How Ms. Peters Named My Blog

First, do me a favor: think construction paper (choose your color; mine is red, always red). In the center, imagine a fat black outline of a duck. Now place the paper on a sticky dwarfed table in front of a bunch of five-year-olds awkwardly holding some rubber-handled scissors.

Okay, now read.

Some skills we learn early. In fact, we learn them so early that we don’t actually remember learning them. At least not without some thought. Holding a pencil, tying our shoes, blowing our nose —skills we perform so instinctually that we don’t stop to think that once upon a time someone actually had to sit down and teach us how to do them. Random, mundane, perfunctory, but skills that, none the less, our lives wouldn’t be the same without.

I learned the rough cut in Ms. Peters’ kindergarten class. It was the room we’d followed the oversized green footsteps to — not the red ones that lined the other side of the L-shaped hallway and led to the first room on the left — but the green ones. Second door on the left, at the end of the hall.

For us rookie five-year-olds, cutting out that duck was a daunting task. But Ms. Peters threw us some hope when she taught us the rough cut. It was the cut before the cut. The uninhibited, outside-the-line free cut where we hacked and chopped and sliced a couple of inches away from whatever shape it was we’d eventually be making. It was the cut whose edges were supposed to be jagged and frayed. It wasn’t meant to look pretty and we didn’t have to worry about making mistakes. It was simply a first attempt, a place to start, a trimming away of the unwanted edges.

Sure, there are some more technical definitions. In filmmaking, it’s the stage when the film begins to resemble it’s final product. (When compared to how I feel about my writing, the descriptive phrases do not flow well and untreated, unmatched and generally unpleasant are so authentic they make me laugh.) In publishing, it’s leaving the edges of a book in an unfinished state. In the Bible, it’s a young king David taking what isn’t his. In sports, it’s Aaron Rodgers waiting his turn. In literature, it’s Wilbur before he meets Charlotte. In a sitcom, it’s Michael Scott . . .um, okay that one might be too much of a stretch even for an optimist like me.

In life, it’s my story and your story and, I’m learning, pretty much everyone’s story I know.

The thing I’ve come to realize though, and am starting to embrace, is that the rough cut isn’t a waste of  my time. It’s not haphazard and isn’t done without care. In fact, it’s the opposite. It’s thoughtful, intentional. It has vision and purpose. It’s the process of becoming something that may one day actually look like that stupid duck. And while it’s not done without some unbearably ugly and gutfully painful chops, it’s okay because it’s all part of completing the picture. 

So, here’s to Ms. Peters and clunky fat scissors and scraps of paper that fall at our feet. Here’s to strange-looking shapes with unfinished edges that give us the freedom to be who we are while still holding before us who we want to become. Here’s to finally understanding that the rough cut is a necessary and invaluable part of life, faith and living out our dreams.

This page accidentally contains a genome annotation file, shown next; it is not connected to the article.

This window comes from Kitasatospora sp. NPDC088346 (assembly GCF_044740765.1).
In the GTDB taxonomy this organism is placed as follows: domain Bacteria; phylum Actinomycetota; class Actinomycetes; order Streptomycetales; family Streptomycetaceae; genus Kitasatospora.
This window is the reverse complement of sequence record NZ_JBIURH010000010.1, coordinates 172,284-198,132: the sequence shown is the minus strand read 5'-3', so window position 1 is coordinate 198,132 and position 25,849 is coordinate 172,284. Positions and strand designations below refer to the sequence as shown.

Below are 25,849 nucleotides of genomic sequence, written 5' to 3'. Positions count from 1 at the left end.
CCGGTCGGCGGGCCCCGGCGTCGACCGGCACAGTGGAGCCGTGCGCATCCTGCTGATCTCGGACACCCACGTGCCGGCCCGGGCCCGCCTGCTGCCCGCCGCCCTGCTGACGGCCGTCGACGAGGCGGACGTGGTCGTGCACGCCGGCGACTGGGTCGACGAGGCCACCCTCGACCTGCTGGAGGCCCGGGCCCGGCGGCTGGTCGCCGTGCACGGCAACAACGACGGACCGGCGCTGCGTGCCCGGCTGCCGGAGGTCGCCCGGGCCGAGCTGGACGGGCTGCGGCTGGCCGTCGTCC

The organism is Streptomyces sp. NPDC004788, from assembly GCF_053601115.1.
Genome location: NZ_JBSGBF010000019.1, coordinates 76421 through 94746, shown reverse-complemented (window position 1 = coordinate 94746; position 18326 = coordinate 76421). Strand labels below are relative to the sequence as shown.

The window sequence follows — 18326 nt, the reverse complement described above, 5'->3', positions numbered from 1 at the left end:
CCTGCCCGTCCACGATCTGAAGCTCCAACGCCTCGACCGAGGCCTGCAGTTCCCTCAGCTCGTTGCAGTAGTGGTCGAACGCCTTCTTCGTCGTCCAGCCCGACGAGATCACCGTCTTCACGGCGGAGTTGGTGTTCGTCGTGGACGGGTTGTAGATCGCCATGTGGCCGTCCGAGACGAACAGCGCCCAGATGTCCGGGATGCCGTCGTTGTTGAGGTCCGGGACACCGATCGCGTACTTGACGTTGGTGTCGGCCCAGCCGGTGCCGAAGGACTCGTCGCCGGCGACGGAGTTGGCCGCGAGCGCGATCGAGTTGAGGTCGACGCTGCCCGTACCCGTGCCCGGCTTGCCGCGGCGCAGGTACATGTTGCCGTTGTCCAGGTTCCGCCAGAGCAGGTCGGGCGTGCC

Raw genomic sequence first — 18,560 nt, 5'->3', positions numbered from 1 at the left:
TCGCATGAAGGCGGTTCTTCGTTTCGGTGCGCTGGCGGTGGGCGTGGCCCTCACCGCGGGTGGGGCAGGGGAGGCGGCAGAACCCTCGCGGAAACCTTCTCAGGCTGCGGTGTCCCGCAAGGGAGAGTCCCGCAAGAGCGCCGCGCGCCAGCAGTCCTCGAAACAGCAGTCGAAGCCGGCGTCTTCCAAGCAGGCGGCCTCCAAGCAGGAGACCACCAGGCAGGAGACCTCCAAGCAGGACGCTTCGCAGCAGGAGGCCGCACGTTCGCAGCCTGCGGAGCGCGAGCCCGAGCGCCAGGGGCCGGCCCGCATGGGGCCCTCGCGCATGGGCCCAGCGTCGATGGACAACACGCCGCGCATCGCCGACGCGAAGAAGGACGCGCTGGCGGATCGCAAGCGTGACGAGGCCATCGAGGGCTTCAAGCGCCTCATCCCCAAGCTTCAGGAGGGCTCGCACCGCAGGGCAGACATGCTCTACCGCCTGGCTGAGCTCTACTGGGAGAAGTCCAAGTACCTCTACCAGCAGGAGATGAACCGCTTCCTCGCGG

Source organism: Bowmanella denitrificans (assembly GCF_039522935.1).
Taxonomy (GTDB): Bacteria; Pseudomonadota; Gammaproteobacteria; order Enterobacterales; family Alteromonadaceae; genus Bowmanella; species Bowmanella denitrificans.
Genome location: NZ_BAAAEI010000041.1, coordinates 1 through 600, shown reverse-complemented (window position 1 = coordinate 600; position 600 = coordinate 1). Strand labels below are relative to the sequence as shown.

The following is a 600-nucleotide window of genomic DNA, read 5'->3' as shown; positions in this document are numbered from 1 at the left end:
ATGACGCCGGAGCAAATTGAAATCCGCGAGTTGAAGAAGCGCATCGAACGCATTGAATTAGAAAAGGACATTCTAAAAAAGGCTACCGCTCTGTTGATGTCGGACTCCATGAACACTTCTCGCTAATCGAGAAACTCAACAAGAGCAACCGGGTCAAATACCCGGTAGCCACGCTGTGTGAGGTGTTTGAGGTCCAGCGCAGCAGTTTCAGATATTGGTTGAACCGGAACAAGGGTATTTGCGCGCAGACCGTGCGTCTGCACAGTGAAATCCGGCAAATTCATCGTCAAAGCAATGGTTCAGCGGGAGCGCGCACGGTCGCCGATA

Oh, and here’s to my blog that allows me to hack and slice away – edges jagged, frayed and unfinished indeed. And for the record, I can’t remember if it was a duck or circle or some other simple barnyard-geometric-animal-type shape.  But, I’m guessing you get it by now.  Doesn’t really matter, because it’s all . . . part of the cut.


12 thoughts on “How Ms. Peters Named My Blog

  1. Well Suanne! I never really knew THIS side of you in our short time together in Chicago. Only our frazzled lives together as moms and me in my journey as I searched to uncover more of the face of God in our bible studies together( i miss those quite a bit:))
    Its a beautiful rough cut you have written here, and i look forward to reading more of your blogs as they develop.
    Great job! I am sure God plans to use you in a big way.


  2. Hi Suanne,

    I enjoyed that very much. It reminded me that the only way to be a good parent is too make the rough cut each and everytime we make a new decision in parenting. We don’t know all the answers but we are working our way there a little at a time just like we did in Kindergarten.


  3. YES! I totally remember the rough cut now that I think about it. Suddenly I am filled with flashbacks from elementary school and I think the name you chose for this blog is so perfect, so apt to describe your writing journey. So here’s to rough edges and all the trimming to go along with it!
    Peace to you on your journey sister.


  4. Best line (and this may be good to keep in mind for tag line for the blog or for you in general): “The thing I’ve come to realize though, and am starting to embrace, is that the rough cut isn’t a waste of my time. ”

    Good, good, good. That’s a truth more people need to hear. Love it said this way.

    I also love that you called your K teacher “Ms.” You must’ve lived in a very liberated community–or be even younger than I thought you were. ; )


    • Caryn, you know what is so funny? I had a line in about Ms. v. Mrs. that I took out. Nice editor eyes. To this day, I’m still not sure if it meant she was never married or was divorced or what, but I distincly remember having to work at calling her Ms.


  5. Hey Sus-

    Love it, love it, love it! It’s awesome to know that I’m still being shaped and molded…that I won’t be “rough cut” forever.


  6. Suanne, I think Ms. Peters would be honored to know this is here. I could remember every bit of her teaching that as you described it….very surreal. She was a tough one at times but boy…do I “get it” now! She was also one of my most “unforgettables” (not a word I’m sure) and obviously one of yours too! Great story, and moral …… I’m glad you shared


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